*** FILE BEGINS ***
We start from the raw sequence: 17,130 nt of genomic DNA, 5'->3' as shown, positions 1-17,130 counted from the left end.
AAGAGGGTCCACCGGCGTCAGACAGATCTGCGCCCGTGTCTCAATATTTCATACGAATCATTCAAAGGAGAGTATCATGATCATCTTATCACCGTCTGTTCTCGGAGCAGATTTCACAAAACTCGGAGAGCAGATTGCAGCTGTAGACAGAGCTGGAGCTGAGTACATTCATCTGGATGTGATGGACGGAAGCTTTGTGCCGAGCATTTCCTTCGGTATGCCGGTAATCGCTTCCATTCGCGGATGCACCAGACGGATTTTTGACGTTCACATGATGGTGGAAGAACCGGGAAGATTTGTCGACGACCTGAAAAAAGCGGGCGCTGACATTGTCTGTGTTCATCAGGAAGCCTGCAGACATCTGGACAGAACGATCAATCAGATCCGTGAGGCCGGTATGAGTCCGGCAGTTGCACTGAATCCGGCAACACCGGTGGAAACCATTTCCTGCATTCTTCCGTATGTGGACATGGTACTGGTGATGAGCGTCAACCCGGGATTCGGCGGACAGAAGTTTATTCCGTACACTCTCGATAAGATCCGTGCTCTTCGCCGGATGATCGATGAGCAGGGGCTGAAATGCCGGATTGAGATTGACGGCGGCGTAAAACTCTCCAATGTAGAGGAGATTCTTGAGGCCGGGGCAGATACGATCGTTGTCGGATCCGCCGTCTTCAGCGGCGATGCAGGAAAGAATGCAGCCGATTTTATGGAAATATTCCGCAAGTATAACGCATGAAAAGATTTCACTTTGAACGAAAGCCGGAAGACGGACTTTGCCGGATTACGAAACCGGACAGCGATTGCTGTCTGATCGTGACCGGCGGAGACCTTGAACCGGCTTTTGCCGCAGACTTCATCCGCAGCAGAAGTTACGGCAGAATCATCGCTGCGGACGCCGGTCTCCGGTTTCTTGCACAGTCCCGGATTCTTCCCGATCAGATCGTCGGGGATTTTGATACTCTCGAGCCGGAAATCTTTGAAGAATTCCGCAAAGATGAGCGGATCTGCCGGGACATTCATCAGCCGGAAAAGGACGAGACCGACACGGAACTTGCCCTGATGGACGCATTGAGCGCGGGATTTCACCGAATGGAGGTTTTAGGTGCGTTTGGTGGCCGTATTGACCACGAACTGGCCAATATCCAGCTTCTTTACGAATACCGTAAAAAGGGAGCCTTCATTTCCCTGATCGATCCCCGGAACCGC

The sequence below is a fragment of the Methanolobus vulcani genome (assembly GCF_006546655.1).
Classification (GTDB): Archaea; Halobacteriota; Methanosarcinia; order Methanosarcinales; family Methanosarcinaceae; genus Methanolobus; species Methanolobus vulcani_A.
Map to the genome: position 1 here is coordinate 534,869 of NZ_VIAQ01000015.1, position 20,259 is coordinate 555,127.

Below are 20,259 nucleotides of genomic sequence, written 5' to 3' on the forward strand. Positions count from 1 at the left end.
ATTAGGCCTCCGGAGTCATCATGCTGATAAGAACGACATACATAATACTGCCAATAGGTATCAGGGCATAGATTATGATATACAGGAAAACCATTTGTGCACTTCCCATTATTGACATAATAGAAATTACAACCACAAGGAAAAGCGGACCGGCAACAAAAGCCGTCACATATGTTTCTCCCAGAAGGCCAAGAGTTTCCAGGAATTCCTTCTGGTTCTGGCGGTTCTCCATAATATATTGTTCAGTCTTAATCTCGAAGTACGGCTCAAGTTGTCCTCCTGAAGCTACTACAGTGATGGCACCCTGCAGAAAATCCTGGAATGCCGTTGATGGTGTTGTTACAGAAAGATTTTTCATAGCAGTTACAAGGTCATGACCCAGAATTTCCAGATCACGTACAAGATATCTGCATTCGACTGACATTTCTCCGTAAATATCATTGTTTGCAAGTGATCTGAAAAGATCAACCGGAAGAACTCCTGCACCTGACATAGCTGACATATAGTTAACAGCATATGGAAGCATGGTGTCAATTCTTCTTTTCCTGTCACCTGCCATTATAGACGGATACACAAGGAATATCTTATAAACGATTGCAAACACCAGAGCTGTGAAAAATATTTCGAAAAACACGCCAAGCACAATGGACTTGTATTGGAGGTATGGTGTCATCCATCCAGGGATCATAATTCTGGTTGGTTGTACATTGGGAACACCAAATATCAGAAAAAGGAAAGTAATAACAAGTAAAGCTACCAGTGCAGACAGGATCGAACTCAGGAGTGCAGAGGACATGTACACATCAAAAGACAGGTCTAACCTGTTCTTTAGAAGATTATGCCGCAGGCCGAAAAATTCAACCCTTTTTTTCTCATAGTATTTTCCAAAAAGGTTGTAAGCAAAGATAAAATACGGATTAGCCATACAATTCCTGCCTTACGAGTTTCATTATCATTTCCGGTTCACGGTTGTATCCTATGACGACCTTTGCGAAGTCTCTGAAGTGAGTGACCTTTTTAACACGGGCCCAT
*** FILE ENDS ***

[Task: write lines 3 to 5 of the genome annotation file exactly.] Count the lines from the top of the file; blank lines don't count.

The sequence below is a fragment of the Methanolobus vulcani genome (assembly GCF_006546655.1).
Classification (GTDB): Archaea; Halobacteriota; Methanosarcinia; order Methanosarcinales; family Methanosarcinaceae; genus Methanolobus; species Methanolobus vulcani_A.
Map to the genome: position 1 here is coordinate 534,869 of NZ_VIAQ01000015.1, position 20,259 is coordinate 555,127.